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Archive for June, 2007

flooded trees

Last November I took on an allotment overlooking the River Don in Hexthorpe, Doncaster. Spent the time clearing the overgrowth and managed to plant over 100 rootstocks and some recently transplanted plum cordons.

June is not usually a time to expect the river to flood, but the allotment is under water. The plot is behind the power pylon up to the fence.

Can anyone proffer any hope – how long can these plants remain submerged and survive. Last week the rain flooded the plot, but thanks to pumping the water out, the water level did drop, now 4 days later, estimate that the trees are under 4ft of water.

Am feeling pessimistic – should I be?

Clifford Cain

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Bramley’s Seedling

Bramley’s Seedling raised by Miss Mary Anne Brailsford in 1809 in Southwell, Nottingham; introduced by nurseryman Henry Merryweather in 1865, when the tree and the cottage belonged to Mr Bramley

May I use the Fruit Forum site to inform apple lovers that 2009 marks the 200th birthday of Bramley’s Seedling.

My professional colleague, Roger Worraker, a devotee of the variety, is working closely with Celia Merryweather, to ensure celebrations are given sufficient prominence. Roger and Celia advise me that it is a celebration that is planned, not a Bramley Promotion, that being safely in the hands of a commercial group within the industry.

Some brains are currently engaged, and ideas being generated across a raft of suggestions. We would welcome any feedback on ideas to mount a National Bramley Celebration in 2009, if only to share our great love of this renowned fruit variety with others.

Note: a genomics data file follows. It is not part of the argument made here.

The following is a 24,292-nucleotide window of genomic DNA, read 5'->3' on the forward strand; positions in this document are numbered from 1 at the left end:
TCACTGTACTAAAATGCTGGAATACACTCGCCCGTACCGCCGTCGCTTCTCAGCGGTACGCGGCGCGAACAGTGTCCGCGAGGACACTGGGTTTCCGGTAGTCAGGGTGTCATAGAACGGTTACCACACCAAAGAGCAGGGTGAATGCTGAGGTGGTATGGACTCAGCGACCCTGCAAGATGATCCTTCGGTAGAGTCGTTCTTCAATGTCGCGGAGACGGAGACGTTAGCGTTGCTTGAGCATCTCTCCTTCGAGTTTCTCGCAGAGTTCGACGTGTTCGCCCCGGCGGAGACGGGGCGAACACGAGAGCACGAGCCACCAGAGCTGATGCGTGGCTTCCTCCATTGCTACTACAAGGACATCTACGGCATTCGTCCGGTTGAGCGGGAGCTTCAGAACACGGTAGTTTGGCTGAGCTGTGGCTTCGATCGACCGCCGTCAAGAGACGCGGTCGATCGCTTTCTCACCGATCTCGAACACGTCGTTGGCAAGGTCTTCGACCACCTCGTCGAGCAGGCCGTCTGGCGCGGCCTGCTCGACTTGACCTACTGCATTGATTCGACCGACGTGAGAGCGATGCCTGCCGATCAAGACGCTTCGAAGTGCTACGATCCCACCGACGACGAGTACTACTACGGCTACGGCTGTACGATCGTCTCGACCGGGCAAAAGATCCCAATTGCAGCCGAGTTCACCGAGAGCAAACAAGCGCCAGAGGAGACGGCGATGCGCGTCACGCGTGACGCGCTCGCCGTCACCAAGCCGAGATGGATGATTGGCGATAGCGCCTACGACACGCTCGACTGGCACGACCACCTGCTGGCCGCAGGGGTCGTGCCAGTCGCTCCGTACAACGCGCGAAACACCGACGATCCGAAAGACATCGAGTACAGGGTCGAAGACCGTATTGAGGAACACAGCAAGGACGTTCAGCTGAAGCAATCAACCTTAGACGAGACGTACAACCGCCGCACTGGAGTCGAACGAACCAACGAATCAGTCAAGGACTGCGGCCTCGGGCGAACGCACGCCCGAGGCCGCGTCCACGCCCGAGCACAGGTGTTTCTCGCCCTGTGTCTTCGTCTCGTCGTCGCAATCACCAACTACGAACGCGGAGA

It is an ideal ‘media’ subject, offering interest, education, culinary delight and horticultural information. There are potentially so many imaginative ideas to commemorate this remarkable birthday – a double Queen’s telegram perhaps?

Every best wish to the Forum, a worthy meeting place in a modern world for fruit lovers everywhere.

Malcolm Whithnall

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The Friends of the Brogdale Horticultural Trust must ask themselves some questions in the wake of the BBC Radio 4 ‘Food Programme’ broadcast on 20 and 21 May 2007.

In the course of an interview with Lord Rooker – Minister responsible for Defra, the owner of the National Fruit Collections at Brogdale – Lord Rooker stated twice that the decision to move the Collections to another site, in order to guarantee their security and future, had been taken last year.

Why then did Brogdale Horticultural Trust issue a ‘Message from the Chairmen of the Trust and Friends’ dated 1 February 2007 informing Friends this year that the Trust was taken by ‘surprise’ by the terms laid out in the Defra tendering procedure for the maintenance of the Collections after March 2008, which made provision for just such a move?

Is it possible or likely, that Defra had not taken the Trust into its confidence concerning the move when the only party interested in making such a move was the Brogdale Horticultural Trust? The answer to this question must take account, in the process of Defra’s decision-making, of the reason given by Lord Rooker that prompted the decision; what he claimed was the problem of relations between the Trust and the landlord/Hillreed, which had deteriorated to the point where the Trust was moving its administration offices from Brogdale. The Minister was clearly wholly taken up by the problems the Trust claimed were created by the landlord. He never concerned himself with the other side of the relationship between the landlord and the Trust.

For Friends this is all very perplexing, not least because the Trust has not taken the Friends into its confidence concerning relations with the landlord and instead resorted to a crude populist attack on the landlord as a developer of the worst kind. All attempts by Friends to engage the Trust in a serious exploration of the tensions existing, or, imaginary, between the Trust and the landlord – who was after all approved as a purchaser of the site by Defra – have been rebuffed, dismissed or simply ignored. It would appear that the landlord has provided a convenient excuse for the Trust to leave Friends, and it would seem, Defra too, with false impressions, while pursuing its plans of moving the Collections to another site.

How should the Friends of Brogdale Horticultural Trust respond to this new development? I can imagine many will feel as the banner headline of Faversham Times stated: ‘BETRAYED’(Thursday 24 May 2007). And yes, rightly so! But once the shock of the betrayal has been absorbed what about our responsibility as Friends to the Collections themselves?